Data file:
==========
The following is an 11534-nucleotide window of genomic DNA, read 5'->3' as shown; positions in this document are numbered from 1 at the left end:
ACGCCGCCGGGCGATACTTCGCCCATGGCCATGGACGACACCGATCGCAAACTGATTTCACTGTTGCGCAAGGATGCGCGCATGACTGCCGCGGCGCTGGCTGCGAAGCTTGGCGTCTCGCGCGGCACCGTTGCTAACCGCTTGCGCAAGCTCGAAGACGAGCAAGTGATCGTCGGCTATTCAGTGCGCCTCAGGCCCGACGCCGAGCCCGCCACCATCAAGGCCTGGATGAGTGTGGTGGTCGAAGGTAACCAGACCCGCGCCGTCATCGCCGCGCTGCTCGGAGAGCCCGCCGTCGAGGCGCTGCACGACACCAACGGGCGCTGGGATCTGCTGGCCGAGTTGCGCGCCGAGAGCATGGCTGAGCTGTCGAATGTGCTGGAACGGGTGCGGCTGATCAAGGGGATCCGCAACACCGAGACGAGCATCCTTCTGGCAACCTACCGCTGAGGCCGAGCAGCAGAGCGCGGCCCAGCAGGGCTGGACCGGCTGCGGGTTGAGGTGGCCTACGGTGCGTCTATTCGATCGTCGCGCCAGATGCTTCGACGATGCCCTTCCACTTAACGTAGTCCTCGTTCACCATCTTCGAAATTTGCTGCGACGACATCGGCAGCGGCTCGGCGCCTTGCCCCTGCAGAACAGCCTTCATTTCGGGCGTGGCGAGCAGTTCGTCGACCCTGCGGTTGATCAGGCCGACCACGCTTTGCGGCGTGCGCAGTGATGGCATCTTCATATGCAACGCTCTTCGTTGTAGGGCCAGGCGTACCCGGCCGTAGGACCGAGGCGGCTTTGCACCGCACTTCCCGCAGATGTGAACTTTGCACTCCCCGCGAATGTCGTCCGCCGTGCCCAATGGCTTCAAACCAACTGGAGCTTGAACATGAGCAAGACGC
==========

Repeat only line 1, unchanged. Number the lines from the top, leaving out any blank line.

The following is an 11534-nucleotide window of genomic DNA, read 5'->3' as shown; positions in this document are numbered from 1 at the left end: